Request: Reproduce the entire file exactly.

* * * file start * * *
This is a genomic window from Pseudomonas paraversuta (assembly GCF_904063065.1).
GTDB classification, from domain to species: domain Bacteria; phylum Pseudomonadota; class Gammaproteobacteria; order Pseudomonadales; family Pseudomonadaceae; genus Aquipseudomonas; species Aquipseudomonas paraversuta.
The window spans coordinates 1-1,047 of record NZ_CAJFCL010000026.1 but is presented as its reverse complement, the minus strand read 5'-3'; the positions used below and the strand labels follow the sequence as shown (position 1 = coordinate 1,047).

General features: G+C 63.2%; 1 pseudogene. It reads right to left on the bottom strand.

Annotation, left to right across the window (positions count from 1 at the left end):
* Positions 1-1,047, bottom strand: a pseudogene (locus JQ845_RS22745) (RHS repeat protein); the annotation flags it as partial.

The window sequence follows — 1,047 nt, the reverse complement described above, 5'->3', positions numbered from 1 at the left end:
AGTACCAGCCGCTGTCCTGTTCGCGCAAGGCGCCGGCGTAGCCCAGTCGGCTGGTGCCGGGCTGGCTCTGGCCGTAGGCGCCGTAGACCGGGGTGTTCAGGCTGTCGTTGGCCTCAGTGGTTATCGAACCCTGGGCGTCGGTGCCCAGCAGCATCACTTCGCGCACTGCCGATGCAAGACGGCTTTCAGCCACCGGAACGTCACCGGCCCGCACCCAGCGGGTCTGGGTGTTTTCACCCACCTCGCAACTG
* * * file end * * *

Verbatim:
This is a genomic window from Pseudomonas paraversuta (assembly GCF_904063065.1).
GTDB classification, from domain to species: domain Bacteria; phylum Pseudomonadota; class Gammaproteobacteria; order Pseudomonadales; family Pseudomonadaceae; genus Aquipseudomonas; species Aquipseudomonas paraversuta.
The window spans coordinates 1-1,047 of record NZ_CAJFCL010000026.1 but is presented as its reverse complement, the minus strand read 5'-3'; the positions used below and the strand labels follow the sequence as shown (position 1 = coordinate 1,047).

General features: G+C 63.2%; 1 pseudogene. It reads right to left on the bottom strand.

Annotation, left to right across the window (positions count from 1 at the left end):
* Positions 1-1,047, bottom strand: a pseudogene (locus JQ845_RS22745) (RHS repeat protein); the annotation flags it as partial.

The window sequence follows — 1,047 nt, the reverse complement described above, 5'->3', positions numbered from 1 at the left end:
AGTACCAGCCGCTGTCCTGTTCGCGCAAGGCGCCGGCGTAGCCCAGTCGGCTGGTGCCGGGCTGGCTCTGGCCGTAGGCGCCGTAGACCGGGGTGTTCAGGCTGTCGTTGGCCTCAGTGGTTATCGAACCCTGGGCGTCGGTGCCCAGCAGCATCACTTCGCGCACTGCCGATGCAAGACGGCTTTCAGCCACCGGAACGTCACCGGCCCGCACCCAGCGGGTCTGGGTGTTTTCACCCACCTCGCAACTG